Home inspections have lots of "stigma" around them. People often picture a guy going through a home checking off one thing after another that is WRONG with the house, and the potential buyers nervously following along or being greatly disappointed as they see the house of their dreams figuratively torn to bits thanks to a host of issues.
While this could occasionally be true in a handful of circumstances, the normal home-inspection experience is actually not that stressful, and can be very helpful to potential home buyers (or sellers!) when they want to make sure they are doing what's best financially.
So, what are the myths you should watch out for, and what are the facts when it comes to having someone inspect a home?
1. It's the Seller's Responsibility
When an issue is found in a house, the most likely response an inspector will hear from the potential buyer is "Oh, well the seller has to fix that, right?" That would be incorrect. While some sellers are willing to work with potential buyers to repair issues in order to make the sell, people selling their home are not required to fix anything prior to selling a house. This is not only frustrating for a potential buyer, but it also shows the importance of hiring a home inspector before you make the jump to purchase a house. If you aren't willing to spend the money to make the needed repairs, those issues could become even larger and more costly (or dangerous!) and you're better to walk away.
2. New Homes = No Inspection
This is a big myth. New homes are no less subject to issues. If anything, in today's world where homes are put together quickly and (unfortunately) cheaply, there can be a plethora of issues that aren't visible to the naked and untrained eye. By hiring an inspector for your new home, you might be able to catch issues before an applicable warranty runs out, and that could save you a lot of money and trouble in the long run.
3. Old Stucco Is A No-Go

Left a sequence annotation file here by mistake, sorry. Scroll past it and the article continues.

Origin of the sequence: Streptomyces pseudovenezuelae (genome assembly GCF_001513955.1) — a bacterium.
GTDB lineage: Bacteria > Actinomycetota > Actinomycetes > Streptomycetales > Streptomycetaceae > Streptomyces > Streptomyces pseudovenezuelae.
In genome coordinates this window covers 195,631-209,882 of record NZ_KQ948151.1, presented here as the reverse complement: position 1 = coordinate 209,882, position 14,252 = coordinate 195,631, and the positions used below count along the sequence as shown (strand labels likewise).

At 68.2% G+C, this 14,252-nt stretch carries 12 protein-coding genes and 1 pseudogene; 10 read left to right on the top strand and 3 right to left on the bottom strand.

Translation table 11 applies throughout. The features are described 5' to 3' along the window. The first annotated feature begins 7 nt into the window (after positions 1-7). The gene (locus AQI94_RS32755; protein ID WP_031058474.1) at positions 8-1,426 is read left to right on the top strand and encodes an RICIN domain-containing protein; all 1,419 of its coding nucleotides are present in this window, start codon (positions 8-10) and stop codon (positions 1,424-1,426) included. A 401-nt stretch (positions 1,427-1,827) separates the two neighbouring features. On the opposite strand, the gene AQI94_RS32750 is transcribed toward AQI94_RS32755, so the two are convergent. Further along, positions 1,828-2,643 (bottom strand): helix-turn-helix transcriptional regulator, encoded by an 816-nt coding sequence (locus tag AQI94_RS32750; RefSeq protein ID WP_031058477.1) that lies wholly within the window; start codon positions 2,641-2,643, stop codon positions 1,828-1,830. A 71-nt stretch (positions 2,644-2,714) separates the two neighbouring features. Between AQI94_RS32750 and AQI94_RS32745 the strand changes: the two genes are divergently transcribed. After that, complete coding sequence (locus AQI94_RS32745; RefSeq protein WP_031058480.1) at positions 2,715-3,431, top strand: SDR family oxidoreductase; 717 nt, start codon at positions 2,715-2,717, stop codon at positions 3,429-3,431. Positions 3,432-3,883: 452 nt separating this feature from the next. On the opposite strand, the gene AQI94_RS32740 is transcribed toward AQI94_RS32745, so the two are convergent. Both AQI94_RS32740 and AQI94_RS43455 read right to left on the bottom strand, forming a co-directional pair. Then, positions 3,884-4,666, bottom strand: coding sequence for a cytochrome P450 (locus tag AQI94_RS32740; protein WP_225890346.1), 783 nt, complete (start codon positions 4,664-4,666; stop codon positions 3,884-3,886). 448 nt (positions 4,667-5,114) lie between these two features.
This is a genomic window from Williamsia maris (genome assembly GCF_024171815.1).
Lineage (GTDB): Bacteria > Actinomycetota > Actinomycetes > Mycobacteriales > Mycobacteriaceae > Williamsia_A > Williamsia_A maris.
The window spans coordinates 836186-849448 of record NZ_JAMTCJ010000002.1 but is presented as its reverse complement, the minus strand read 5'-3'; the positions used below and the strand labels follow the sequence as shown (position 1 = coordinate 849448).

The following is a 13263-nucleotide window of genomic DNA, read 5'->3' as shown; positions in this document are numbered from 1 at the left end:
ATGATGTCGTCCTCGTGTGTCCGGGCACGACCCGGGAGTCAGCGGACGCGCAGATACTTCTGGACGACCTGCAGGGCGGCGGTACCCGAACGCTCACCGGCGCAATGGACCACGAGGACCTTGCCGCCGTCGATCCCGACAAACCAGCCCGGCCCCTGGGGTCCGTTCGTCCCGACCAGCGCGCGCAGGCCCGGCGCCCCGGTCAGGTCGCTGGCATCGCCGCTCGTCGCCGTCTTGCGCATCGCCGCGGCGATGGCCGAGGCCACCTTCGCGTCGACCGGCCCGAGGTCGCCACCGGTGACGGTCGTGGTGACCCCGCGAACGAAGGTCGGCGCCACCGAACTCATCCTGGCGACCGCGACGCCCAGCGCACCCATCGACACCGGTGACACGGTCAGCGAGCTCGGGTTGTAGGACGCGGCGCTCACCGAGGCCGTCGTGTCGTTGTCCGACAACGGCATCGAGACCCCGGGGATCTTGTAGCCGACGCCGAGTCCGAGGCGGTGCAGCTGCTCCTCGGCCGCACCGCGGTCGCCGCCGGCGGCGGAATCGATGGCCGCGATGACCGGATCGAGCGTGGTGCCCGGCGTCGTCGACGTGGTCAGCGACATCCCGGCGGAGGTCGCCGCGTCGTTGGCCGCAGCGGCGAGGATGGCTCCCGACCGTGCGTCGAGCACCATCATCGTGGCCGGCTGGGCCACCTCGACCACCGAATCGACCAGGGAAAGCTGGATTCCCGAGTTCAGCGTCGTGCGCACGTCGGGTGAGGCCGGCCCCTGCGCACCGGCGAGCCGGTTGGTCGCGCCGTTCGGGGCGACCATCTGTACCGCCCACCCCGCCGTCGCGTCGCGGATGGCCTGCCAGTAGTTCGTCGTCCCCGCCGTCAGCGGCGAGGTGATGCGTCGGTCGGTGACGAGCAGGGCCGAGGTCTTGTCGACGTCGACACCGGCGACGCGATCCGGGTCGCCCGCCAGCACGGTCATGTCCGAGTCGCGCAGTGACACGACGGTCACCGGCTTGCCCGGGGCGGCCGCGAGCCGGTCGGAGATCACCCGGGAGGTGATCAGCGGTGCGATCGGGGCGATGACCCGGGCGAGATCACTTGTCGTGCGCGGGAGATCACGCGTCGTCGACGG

Nope. It's the more modern stuff you need to worry about. Old stucco (anything before the 1990s) is usually not a problem if it has been maintained. However, homes built during and after the 90s often have moisture issues with the stucco, and it's recommended by many inspectors that you opt for an invasive moisture test before purchasing a stucco home from this time period.
4. Buyers Should Only Come at The End of The Inspection
This lies somewhere between fact and myth. Truthfully, it all depends on your inspector. Some inspectors prefer to have buyers only come at the end of the process, and then they can take the time to go over the report with the buyers in detail. Others like to have buyers go through the home with them, and they talk through issues as they come up. It's best to communicate with your inspector and find out their preference. By following what they feel most comfortable with, you'll end up with the best experience.
5. The (Not) Horrible Double Tapped Circuit-Breakers
Double-tapped circuit breakers have a reputation of being a terrible thing to find during an inspection, and buyers fear expensive electrical repairs. However, this is not necessarily true. Often, a double-tapped circuit breaker is an easy fix and isn't terribly expensive. In other words, unless your inspector thinks it's a big deal, it's probably not something that should make or break you purchasing the home.
We hope these tips will help you when you are in the market to purchase your next home. If you are in the greater Polk County area, give us a call! AllPro is InterNACHI certified, and we are a local and trusted company here in the Central Florida area, so you know you are getting the best quality of service.
Remember, don't fall for the myths. Do your research!